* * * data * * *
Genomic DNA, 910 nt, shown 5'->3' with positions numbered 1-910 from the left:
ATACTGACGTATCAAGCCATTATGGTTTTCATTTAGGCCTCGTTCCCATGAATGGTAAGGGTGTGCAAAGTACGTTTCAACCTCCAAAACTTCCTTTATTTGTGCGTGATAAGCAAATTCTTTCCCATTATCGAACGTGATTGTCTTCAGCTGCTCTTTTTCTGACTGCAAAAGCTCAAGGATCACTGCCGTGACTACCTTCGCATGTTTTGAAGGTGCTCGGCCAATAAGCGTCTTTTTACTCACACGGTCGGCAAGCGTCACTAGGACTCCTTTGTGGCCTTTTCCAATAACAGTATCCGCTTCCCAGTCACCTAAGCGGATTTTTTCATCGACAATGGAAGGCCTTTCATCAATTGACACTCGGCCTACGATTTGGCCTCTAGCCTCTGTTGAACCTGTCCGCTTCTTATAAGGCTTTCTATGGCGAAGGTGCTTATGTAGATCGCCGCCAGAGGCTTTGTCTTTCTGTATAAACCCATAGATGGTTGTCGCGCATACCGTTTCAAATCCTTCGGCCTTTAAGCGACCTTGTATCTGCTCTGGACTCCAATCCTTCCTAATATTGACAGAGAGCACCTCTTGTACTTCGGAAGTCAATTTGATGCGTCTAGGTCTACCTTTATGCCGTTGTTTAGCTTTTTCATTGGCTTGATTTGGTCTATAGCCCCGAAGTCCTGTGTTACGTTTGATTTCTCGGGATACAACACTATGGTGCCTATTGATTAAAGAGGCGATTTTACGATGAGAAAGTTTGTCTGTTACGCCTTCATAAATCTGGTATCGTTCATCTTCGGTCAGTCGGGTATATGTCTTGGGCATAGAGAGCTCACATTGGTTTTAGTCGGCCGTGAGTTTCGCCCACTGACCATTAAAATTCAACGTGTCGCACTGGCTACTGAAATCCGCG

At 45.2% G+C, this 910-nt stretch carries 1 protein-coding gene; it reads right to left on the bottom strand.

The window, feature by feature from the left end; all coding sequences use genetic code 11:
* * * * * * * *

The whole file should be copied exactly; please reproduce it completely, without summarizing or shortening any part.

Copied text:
Genomic DNA, 910 nt, shown 5'->3' with positions numbered 1-910 from the left:
ATACTGACGTATCAAGCCATTATGGTTTTCATTTAGGCCTCGTTCCCATGAATGGTAAGGGTGTGCAAAGTACGTTTCAACCTCCAAAACTTCCTTTATTTGTGCGTGATAAGCAAATTCTTTCCCATTATCGAACGTGATTGTCTTCAGCTGCTCTTTTTCTGACTGCAAAAGCTCAAGGATCACTGCCGTGACTACCTTCGCATGTTTTGAAGGTGCTCGGCCAATAAGCGTCTTTTTACTCACACGGTCGGCAAGCGTCACTAGGACTCCTTTGTGGCCTTTTCCAATAACAGTATCCGCTTCCCAGTCACCTAAGCGGATTTTTTCATCGACAATGGAAGGCCTTTCATCAATTGACACTCGGCCTACGATTTGGCCTCTAGCCTCTGTTGAACCTGTCCGCTTCTTATAAGGCTTTCTATGGCGAAGGTGCTTATGTAGATCGCCGCCAGAGGCTTTGTCTTTCTGTATAAACCCATAGATGGTTGTCGCGCATACCGTTTCAAATCCTTCGGCCTTTAAGCGACCTTGTATCTGCTCTGGACTCCAATCCTTCCTAATATTGACAGAGAGCACCTCTTGTACTTCGGAAGTCAATTTGATGCGTCTAGGTCTACCTTTATGCCGTTGTTTAGCTTTTTCATTGGCTTGATTTGGTCTATAGCCCCGAAGTCCTGTGTTACGTTTGATTTCTCGGGATACAACACTATGGTGCCTATTGATTAAAGAGGCGATTTTACGATGAGAAAGTTTGTCTGTTACGCCTTCATAAATCTGGTATCGTTCATCTTCGGTCAGTCGGGTATATGTCTTGGGCATAGAGAGCTCACATTGGTTTTAGTCGGCCGTGAGTTTCGCCCACTGACCATTAAAATTCAACGTGTCGCACTGGCTACTGAAATCCGCG

At 45.2% G+C, this 910-nt stretch carries 1 protein-coding gene; it reads right to left on the bottom strand.

The window, feature by feature from the left end; all coding sequences use genetic code 11: